House Speaker Nancy Pelosi (D-Calif.) will lead a delegation of congressional Democrats to the United Nations climate change conference in Madrid next week, her office announced Saturday.
Pelosi and 14 other Democrats from both chambers of Congress will attend the 2019 United Nations Framework Convention on Climate Change, also called COP25, her office said.
“It is a privilege to accompany a high-level Congressional delegation to Spain to combat the existential threat of our time: the climate crisis,” Pelosi said in the statement.
“Taking action to protect our planet is a public health decision for clean air and clean water for our children, an economic decision for creating the green, good-paying jobs of the future, a national security decision to address resource competition and climate migration and also a moral decision to be good stewards of God’s creation and pass a sustainable, healthy planet to the next generation,” she added.
Pelosi will be joined by Sen. Sheldon Whitehouse (D-R.I.) and Democratic Reps. Frank Pallone (N.J.), Eddie Bernice Johnson (Texas), Raúl Grijalva (Ariz.), Kathy Castor (Fla.), Betty McCollum (Minn.), Suzanne Bonamici (Ore.) Julia Brownley (Calif.), Jared Huffman (Calif.), Scott Peters (Calif.), Debbie Dingell (Mich.), Mike Levin (Calif.), Sean Casten (Ill.) and Joe Neguse (Colo.).
According to a U.N. press release, a key COP25 objective is to “raise overall ambition” for combatting climate change “by completing several key aspects with respect to the full operationalization of the Paris Climate Change Agreement.”
The Trump administration this month began the process of formally withdrawing from the Obama-era climate pact. The move from President Trump, who has long criticized the agreement and vowed to exit it during a Rose Garden speech in 2017, begins a yearlong process to formally withdraw the U.S. from the accord.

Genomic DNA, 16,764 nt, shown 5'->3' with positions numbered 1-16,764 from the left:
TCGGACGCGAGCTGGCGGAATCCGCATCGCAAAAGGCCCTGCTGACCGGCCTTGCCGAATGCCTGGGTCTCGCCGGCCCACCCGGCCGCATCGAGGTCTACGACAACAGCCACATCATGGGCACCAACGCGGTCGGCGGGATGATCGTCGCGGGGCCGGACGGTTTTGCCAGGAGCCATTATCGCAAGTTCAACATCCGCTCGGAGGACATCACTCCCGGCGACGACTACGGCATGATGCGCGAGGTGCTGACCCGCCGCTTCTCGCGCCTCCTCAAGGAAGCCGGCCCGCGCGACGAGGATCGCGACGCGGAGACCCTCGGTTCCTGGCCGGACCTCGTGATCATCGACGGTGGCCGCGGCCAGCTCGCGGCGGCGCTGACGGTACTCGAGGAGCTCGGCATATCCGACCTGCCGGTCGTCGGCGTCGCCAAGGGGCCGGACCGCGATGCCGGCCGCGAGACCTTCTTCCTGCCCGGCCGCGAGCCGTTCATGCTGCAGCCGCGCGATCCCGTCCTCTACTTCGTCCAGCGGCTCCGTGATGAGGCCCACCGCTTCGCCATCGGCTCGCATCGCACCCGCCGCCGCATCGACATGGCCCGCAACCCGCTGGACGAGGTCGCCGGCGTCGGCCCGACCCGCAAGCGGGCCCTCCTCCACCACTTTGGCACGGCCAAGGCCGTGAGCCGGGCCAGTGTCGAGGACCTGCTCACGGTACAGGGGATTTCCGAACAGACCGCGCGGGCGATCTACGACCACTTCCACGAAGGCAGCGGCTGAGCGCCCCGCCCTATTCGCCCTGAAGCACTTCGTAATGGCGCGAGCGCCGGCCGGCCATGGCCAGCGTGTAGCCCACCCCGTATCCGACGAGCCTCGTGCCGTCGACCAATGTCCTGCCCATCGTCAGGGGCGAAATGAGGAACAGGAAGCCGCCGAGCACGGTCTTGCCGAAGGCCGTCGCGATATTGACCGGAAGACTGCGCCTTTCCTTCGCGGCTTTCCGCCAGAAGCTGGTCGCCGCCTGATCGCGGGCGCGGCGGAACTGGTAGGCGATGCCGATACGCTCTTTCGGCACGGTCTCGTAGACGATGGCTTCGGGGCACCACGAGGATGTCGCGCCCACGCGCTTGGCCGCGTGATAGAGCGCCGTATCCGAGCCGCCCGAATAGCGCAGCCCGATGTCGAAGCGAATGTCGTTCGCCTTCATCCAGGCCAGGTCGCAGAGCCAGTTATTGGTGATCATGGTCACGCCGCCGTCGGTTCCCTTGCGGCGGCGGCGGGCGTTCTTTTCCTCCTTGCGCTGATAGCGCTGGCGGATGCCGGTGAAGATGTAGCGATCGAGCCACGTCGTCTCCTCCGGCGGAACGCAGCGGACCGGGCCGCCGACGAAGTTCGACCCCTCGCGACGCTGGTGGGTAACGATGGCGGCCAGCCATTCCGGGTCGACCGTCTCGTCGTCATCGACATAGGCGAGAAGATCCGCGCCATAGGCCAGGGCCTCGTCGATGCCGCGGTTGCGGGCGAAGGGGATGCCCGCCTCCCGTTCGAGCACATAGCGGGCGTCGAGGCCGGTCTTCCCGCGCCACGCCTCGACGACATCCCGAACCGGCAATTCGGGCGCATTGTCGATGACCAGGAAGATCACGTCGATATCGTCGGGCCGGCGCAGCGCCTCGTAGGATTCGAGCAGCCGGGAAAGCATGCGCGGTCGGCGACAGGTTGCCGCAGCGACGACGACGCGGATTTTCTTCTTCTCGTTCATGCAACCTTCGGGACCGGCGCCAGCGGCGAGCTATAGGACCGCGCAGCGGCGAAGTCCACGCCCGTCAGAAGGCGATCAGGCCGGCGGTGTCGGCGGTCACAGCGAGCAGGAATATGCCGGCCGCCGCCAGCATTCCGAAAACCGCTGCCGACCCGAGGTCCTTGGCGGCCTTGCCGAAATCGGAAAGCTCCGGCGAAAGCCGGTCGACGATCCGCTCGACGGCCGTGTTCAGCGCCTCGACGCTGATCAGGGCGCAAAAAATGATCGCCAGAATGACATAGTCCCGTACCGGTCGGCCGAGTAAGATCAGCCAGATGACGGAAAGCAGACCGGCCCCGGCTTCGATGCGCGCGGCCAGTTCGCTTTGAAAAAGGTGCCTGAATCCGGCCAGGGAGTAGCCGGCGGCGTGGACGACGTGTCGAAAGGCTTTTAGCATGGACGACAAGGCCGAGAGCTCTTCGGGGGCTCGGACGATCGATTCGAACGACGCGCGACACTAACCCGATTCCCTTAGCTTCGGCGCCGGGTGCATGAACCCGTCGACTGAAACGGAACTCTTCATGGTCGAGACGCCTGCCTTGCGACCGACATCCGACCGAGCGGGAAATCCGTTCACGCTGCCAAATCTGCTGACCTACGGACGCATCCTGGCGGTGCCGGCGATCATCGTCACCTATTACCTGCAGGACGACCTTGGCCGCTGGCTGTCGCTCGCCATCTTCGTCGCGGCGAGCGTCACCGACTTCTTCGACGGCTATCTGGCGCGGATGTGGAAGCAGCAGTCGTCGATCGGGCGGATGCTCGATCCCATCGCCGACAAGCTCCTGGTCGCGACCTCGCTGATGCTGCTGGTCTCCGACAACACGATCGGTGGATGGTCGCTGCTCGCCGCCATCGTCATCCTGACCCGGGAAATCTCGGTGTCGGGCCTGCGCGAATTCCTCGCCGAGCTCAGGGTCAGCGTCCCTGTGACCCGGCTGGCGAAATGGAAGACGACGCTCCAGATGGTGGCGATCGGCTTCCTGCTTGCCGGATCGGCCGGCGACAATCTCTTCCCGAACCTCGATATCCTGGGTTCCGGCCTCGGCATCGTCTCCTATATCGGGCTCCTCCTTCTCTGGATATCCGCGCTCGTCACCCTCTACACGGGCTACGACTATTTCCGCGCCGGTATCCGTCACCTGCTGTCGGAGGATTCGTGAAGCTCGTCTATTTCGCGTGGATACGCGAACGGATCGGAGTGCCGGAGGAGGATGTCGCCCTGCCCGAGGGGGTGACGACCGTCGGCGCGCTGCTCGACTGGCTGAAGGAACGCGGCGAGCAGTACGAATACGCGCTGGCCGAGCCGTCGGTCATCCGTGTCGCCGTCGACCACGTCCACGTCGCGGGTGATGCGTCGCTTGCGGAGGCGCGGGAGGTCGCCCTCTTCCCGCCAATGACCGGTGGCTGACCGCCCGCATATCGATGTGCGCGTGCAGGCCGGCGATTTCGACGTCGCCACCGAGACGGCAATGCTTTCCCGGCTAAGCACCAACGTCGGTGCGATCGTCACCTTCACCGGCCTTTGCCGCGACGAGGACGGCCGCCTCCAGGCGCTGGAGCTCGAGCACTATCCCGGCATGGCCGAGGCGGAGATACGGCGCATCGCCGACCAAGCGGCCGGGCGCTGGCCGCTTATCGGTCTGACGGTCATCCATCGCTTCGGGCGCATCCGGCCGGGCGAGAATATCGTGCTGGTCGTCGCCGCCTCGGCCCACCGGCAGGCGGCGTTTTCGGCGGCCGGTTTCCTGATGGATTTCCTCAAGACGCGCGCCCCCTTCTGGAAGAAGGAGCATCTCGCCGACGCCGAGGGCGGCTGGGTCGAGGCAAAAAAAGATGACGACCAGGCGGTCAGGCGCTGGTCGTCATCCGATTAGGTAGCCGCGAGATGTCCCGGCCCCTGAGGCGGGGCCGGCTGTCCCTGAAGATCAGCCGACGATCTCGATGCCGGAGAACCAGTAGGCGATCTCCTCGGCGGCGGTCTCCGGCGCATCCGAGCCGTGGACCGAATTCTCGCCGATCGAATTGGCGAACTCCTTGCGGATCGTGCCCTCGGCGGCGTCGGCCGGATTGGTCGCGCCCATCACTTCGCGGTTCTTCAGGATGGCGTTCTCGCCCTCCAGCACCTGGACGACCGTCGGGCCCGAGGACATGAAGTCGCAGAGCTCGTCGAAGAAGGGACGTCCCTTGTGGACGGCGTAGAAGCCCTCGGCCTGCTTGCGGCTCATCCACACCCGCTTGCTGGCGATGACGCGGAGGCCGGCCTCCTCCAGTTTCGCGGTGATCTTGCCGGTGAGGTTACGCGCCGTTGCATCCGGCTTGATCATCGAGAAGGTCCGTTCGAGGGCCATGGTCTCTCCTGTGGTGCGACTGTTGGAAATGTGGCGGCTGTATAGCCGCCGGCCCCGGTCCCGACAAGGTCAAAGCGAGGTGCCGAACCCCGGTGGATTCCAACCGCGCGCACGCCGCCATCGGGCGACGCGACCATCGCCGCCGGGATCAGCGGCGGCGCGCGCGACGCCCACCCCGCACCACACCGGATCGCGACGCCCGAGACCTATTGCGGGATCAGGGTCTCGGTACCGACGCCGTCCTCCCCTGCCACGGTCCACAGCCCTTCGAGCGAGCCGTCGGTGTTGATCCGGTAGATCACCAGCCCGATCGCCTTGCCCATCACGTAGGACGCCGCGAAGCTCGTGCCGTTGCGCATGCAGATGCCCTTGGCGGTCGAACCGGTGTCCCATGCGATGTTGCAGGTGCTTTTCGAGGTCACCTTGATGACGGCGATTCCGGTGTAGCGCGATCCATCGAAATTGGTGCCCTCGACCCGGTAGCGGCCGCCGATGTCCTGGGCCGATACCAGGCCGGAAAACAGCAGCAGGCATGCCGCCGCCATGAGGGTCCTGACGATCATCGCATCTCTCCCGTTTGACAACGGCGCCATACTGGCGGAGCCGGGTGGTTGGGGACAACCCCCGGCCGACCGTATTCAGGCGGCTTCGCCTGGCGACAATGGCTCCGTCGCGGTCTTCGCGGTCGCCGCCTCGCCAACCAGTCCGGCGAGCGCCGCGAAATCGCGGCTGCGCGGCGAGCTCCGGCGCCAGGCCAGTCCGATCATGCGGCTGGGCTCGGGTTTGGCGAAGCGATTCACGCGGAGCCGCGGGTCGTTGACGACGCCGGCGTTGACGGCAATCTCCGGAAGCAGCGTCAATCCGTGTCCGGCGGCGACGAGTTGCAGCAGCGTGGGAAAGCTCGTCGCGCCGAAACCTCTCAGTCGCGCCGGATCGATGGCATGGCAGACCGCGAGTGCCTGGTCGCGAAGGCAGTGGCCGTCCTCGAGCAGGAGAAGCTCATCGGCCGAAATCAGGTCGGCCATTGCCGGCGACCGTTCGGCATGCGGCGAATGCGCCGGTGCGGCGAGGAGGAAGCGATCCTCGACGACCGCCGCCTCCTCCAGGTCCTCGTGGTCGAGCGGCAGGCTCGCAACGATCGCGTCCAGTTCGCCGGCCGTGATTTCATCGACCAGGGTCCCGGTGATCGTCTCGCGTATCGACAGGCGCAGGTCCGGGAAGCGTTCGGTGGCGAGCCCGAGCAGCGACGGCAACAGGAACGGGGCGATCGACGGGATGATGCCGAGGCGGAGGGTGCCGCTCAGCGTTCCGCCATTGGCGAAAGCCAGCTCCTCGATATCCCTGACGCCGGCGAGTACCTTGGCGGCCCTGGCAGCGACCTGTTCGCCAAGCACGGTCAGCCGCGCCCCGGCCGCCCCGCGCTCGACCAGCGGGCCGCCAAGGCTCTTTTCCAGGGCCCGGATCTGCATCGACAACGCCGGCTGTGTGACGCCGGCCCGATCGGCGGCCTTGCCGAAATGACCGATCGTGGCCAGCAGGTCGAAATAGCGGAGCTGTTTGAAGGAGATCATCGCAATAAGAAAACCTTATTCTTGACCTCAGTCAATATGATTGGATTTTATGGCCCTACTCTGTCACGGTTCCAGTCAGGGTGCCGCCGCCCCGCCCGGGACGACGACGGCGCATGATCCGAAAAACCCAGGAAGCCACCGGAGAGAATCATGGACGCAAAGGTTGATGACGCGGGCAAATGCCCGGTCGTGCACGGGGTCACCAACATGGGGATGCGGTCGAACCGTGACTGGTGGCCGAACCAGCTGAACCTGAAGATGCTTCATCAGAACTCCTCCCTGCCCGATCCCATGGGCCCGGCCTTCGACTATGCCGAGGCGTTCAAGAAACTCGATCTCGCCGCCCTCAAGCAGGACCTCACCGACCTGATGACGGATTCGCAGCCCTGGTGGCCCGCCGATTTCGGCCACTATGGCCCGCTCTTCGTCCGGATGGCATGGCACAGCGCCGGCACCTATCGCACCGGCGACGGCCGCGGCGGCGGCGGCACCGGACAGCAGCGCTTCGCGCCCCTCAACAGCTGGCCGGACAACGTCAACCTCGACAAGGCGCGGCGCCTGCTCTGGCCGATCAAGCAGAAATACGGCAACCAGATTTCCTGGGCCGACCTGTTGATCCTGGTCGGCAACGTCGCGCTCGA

The State Department said Saturday that despite plans to withdraw from the pact, the Trump administration “will continue to participate in ongoing climate change negotiations and meetings—such as COP25—to ensure a level playing field that protects U.S. interests.”
The department announced that Ambassador Marcia Bernicat, principal deputy assistant secretary of State for Oceans and International Environmental and Scientific Affairs, would lead the U.S. delegation to the summit with other officials from multiple federal agencies and departments.
Secretary of State Mike Pompeo justified Trump’s move to formally withdraw from the Paris climate accord earlier this month, arguing that the agreement imposed an “unfair economic burden” on “American workers, businesses, and taxpayers.”
Other focus areas for the conference, which takes place Dec. 2-13, include “adaptation, loss and damage, transparency, finance, capacity-building, Indigenous issues, oceans, forestry, and gender.”